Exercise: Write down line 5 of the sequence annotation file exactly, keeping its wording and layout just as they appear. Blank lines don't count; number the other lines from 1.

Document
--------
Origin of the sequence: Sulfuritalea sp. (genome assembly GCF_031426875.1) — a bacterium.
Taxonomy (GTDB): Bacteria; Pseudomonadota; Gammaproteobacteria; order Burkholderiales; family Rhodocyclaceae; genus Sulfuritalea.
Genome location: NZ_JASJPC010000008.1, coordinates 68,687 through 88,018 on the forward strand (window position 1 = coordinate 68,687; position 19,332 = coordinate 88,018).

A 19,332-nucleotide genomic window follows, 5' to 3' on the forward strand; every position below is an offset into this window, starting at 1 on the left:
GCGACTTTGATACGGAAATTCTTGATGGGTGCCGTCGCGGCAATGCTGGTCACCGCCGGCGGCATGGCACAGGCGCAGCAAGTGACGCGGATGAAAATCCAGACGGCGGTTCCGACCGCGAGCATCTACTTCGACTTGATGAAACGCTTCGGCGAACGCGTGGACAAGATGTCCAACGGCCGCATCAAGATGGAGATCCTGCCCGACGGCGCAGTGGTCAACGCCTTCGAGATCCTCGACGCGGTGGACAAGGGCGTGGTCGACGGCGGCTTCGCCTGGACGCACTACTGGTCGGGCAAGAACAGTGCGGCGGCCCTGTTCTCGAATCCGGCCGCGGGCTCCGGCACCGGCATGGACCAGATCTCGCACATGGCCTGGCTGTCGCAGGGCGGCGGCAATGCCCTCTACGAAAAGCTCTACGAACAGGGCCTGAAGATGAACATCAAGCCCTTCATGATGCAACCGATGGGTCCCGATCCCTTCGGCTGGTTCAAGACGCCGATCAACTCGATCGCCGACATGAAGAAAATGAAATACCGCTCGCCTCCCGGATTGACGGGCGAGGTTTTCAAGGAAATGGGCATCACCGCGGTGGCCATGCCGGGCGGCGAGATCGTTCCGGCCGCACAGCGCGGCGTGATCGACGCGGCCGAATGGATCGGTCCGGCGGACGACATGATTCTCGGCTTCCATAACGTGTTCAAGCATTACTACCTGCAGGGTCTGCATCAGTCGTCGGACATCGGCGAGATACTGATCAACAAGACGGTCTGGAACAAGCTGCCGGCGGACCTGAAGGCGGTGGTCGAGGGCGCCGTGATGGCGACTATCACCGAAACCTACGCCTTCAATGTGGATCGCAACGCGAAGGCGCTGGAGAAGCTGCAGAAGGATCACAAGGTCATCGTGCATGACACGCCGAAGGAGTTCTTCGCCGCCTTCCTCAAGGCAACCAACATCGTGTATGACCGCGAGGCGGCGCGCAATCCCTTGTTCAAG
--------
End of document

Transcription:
GCGACTTTGATACGGAAATTCTTGATGGGTGCCGTCGCGGCAATGCTGGTCACCGCCGGCGGCATGGCACAGGCGCAGCAAGTGACGCGGATGAAAATCCAGACGGCGGTTCCGACCGCGAGCATCTACTTCGACTTGATGAAACGCTTCGGCGAACGCGTGGACAAGATGTCCAACGGCCGCATCAAGATGGAGATCCTGCCCGACGGCGCAGTGGTCAACGCCTTCGAGATCCTCGACGCGGTGGACAAGGGCGTGGTCGACGGCGGCTTCGCCTGGACGCACTACTGGTCGGGCAAGAACAGTGCGGCGGCCCTGTTCTCGAATCCGGCCGCGGGCTCCGGCACCGGCATGGACCAGATCTCGCACATGGCCTGGCTGTCGCAGGGCGGCGGCAATGCCCTCTACGAAAAGCTCTACGAACAGGGCCTGAAGATGAACATCAAGCCCTTCATGATGCAACCGATGGGTCCCGATCCCTTCGGCTGGTTCAAGACGCCGATCAACTCGATCGCCGACATGAAGAAAATGAAATACCGCTCGCCTCCCGGATTGACGGGCGAGGTTTTCAAGGAAATGGGCATCACCGCGGTGGCCATGCCGGGCGGCGAGATCGTTCCGGCCGCACAGCGCGGCGTGATCGACGCGGCCGAATGGATCGGTCCGGCGGACGACATGATTCTCGGCTTCCATAACGTGTTCAAGCATTACTACCTGCAGGGTCTGCATCAGTCGTCGGACATCGGCGAGATACTGATCAACAAGACGGTCTGGAACAAGCTGCCGGCGGACCTGAAGGCGGTGGTCGAGGGCGCCGTGATGGCGACTATCACCGAAACCTACGCCTTCAATGTGGATCGCAACGCGAAGGCGCTGGAGAAGCTGCAGAAGGATCACAAGGTCATCGTGCATGACACGCCGAAGGAGTTCTTCGCCGCCTTCCTCAAGGCAACCAACATCGTGTATGACCGCGAGGCGGCGCGCAATCCCTTGTTCAAG